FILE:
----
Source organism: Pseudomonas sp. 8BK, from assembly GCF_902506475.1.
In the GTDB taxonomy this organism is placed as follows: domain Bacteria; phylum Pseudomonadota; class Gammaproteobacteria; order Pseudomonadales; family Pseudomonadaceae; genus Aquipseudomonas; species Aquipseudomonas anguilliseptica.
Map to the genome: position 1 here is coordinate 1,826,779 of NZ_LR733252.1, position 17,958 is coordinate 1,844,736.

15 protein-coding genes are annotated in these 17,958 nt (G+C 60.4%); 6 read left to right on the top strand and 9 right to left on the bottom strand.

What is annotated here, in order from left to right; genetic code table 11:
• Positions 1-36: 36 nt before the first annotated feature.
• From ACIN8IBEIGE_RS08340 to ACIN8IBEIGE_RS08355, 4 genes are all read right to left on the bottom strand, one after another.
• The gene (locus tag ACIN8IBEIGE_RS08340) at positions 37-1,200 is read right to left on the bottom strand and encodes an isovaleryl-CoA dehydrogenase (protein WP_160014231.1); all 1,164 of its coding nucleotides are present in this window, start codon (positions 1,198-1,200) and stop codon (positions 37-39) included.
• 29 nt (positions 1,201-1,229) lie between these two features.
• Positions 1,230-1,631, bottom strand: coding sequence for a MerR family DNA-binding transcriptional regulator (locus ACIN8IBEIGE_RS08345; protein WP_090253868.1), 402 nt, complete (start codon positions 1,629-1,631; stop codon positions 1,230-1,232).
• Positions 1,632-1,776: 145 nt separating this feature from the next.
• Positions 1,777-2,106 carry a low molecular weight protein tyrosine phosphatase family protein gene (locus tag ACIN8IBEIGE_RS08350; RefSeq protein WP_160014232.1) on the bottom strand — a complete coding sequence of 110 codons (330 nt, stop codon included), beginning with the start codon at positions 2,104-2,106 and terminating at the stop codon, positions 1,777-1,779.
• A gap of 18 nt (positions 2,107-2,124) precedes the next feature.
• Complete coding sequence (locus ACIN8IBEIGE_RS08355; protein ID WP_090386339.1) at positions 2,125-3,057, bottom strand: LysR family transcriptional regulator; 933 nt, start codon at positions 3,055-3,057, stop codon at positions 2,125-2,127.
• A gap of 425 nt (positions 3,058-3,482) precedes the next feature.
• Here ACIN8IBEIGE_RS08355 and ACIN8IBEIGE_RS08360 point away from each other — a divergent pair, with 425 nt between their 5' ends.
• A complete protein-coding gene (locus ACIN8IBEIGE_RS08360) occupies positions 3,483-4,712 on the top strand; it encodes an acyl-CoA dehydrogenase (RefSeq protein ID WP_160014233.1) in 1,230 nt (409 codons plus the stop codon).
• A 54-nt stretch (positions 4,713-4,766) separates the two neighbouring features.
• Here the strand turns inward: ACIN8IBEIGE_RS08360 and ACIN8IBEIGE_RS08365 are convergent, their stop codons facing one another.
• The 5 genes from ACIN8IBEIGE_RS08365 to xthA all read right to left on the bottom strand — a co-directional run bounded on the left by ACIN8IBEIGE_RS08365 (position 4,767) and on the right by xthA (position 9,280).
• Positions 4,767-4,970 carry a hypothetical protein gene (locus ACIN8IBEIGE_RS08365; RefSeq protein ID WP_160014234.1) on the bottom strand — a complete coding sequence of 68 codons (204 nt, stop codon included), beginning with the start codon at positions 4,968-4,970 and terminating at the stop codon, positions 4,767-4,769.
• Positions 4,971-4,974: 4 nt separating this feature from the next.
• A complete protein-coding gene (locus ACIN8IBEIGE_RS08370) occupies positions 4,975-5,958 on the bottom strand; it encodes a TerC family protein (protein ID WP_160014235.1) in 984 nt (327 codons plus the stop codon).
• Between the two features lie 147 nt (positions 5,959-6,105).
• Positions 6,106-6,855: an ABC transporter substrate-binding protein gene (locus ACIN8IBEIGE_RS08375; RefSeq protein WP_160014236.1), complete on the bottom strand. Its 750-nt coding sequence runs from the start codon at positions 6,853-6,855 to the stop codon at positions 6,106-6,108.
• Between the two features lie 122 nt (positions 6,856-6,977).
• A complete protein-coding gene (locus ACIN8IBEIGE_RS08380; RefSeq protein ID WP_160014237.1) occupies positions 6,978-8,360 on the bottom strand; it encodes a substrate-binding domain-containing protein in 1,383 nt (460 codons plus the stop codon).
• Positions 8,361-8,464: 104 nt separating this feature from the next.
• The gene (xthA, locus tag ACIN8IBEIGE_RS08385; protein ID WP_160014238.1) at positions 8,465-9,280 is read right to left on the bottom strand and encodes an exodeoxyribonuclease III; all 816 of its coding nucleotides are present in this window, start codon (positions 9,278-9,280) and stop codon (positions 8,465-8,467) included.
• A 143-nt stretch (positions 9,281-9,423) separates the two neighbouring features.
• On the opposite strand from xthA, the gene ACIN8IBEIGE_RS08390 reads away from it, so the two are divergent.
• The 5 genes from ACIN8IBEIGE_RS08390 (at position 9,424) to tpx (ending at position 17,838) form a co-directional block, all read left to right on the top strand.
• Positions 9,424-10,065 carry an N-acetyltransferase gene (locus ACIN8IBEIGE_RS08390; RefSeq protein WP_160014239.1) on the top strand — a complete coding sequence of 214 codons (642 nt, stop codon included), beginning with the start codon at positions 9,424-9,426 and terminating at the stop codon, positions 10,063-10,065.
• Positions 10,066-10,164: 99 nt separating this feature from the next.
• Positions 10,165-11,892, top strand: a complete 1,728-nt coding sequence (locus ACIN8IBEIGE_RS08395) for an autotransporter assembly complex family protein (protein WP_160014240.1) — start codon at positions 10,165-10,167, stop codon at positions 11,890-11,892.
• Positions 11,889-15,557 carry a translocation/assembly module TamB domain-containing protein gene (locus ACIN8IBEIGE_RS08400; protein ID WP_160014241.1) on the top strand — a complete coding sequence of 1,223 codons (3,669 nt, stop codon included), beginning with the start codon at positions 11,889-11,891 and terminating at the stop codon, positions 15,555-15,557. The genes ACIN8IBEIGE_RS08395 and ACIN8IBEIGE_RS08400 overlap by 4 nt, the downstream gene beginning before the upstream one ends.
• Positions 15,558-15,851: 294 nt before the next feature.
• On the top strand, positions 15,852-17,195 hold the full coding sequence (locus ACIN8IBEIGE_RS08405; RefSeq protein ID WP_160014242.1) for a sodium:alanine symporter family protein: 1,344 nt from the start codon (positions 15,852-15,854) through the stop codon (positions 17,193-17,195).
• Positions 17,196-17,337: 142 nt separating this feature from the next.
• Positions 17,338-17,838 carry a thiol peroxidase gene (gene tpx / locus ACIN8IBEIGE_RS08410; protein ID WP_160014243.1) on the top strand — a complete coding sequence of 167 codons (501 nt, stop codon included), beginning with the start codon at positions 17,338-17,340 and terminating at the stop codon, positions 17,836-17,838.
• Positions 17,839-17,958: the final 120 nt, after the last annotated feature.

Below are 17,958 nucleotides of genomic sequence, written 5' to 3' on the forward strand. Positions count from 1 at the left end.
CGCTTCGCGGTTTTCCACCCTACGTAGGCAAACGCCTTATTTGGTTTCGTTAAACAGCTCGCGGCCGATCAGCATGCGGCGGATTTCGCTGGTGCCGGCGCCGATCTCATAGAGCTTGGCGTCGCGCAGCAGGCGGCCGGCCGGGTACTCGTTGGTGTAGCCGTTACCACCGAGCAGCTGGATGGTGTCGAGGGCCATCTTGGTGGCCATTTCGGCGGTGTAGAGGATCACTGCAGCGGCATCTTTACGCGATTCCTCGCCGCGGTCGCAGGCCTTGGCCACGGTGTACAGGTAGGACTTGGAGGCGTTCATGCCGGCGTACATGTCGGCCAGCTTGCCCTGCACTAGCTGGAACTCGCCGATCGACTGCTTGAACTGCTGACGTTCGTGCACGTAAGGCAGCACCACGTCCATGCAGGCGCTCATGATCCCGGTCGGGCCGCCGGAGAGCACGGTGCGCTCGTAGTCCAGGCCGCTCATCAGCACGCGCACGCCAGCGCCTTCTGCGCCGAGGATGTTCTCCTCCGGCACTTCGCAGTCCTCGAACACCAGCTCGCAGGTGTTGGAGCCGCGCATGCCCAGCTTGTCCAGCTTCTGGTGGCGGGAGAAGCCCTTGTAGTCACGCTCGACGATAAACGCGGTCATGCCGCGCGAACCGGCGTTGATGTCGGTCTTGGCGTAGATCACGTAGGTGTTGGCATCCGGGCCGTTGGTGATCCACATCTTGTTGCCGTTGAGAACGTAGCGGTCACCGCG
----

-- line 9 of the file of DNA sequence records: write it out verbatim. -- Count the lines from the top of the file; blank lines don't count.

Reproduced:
• 29 nt (positions 1,201-1,229) lie between these two features.